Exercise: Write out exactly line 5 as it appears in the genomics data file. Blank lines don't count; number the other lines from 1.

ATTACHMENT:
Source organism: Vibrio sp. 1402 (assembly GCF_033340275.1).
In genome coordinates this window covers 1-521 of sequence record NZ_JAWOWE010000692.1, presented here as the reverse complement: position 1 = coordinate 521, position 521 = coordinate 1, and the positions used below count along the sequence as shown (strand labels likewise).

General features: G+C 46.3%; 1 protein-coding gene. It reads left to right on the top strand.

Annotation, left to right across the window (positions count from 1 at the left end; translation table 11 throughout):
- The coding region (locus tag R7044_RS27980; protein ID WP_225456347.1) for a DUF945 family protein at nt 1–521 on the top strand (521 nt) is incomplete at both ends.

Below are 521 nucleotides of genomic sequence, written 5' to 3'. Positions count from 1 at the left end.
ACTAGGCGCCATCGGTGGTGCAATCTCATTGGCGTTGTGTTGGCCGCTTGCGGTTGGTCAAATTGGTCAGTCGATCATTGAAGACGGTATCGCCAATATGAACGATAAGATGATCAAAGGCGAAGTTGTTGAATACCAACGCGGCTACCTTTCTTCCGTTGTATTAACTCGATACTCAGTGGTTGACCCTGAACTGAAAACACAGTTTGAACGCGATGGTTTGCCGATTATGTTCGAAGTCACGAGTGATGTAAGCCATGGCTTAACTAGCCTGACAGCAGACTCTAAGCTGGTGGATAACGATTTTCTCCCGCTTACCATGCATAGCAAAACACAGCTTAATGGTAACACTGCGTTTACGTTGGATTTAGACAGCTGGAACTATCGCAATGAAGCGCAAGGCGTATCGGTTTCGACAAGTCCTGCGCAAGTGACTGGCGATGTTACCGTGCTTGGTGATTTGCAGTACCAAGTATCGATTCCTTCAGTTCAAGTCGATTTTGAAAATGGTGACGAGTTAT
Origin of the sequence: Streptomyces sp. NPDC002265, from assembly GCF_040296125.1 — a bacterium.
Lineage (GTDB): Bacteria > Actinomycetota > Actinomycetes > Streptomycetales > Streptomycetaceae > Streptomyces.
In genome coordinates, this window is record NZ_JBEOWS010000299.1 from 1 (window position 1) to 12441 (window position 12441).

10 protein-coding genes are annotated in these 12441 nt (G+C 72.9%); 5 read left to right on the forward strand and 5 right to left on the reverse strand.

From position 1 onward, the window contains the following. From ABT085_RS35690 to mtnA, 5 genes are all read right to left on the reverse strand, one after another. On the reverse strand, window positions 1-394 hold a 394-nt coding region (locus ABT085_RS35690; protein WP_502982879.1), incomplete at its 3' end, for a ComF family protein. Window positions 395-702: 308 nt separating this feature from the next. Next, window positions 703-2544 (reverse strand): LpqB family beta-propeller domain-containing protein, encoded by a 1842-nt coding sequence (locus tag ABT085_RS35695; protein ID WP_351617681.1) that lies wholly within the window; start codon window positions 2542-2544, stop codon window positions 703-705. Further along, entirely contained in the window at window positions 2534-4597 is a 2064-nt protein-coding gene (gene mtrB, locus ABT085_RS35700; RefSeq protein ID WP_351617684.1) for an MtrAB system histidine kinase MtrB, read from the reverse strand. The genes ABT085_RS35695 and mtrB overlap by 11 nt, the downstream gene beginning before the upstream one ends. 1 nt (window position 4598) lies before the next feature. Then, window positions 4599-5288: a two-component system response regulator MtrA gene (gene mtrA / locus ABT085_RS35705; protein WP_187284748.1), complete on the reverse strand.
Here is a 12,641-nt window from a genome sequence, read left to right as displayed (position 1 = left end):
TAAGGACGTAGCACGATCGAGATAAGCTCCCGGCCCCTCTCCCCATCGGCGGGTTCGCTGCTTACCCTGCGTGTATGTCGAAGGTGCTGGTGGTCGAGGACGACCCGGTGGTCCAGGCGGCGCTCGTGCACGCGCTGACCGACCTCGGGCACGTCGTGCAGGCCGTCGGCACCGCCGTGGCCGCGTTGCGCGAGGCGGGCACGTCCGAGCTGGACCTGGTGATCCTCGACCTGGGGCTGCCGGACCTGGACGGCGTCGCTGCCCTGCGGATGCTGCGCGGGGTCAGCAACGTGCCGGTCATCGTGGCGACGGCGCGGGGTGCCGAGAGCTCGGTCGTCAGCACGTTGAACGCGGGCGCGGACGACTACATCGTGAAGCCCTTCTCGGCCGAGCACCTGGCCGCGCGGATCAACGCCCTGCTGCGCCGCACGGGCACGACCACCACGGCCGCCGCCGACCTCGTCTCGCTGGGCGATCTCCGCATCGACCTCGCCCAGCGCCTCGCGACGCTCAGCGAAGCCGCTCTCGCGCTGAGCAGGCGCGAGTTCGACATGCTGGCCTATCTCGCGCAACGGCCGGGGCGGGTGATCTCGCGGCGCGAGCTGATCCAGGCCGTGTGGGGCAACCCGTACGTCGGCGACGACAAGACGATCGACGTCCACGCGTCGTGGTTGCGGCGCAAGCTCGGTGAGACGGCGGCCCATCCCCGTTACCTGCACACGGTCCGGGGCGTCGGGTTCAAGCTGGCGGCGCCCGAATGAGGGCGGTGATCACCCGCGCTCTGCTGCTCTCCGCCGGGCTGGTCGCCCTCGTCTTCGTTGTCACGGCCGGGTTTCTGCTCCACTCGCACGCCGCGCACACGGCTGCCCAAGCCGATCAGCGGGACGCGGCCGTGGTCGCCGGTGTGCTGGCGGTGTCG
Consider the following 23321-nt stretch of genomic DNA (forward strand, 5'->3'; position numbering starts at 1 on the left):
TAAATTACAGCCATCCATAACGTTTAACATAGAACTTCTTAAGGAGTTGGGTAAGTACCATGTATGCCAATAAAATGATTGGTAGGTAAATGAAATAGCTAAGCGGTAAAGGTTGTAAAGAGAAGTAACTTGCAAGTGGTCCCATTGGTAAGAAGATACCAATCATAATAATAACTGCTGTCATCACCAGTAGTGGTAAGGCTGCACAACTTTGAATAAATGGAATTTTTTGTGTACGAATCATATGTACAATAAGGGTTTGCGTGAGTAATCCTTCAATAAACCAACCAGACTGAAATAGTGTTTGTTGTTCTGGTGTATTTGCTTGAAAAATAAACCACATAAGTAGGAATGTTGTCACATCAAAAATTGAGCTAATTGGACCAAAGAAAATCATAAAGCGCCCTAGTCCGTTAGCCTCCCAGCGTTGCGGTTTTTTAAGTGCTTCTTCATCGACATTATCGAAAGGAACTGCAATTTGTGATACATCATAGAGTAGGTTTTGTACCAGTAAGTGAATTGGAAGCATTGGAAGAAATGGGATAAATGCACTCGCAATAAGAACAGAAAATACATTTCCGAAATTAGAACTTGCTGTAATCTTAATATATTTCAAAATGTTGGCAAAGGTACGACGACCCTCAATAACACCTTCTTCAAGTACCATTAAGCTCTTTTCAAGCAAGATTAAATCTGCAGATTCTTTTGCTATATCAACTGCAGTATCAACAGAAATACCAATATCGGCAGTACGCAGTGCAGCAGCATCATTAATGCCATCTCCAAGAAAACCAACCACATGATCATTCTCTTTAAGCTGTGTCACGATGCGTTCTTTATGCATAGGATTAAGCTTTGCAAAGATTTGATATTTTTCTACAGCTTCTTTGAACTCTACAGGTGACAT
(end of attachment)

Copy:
- The coding region (locus tag R7044_RS27980; protein ID WP_225456347.1) for a DUF945 family protein at nt 1–521 on the top strand (521 nt) is incomplete at both ends.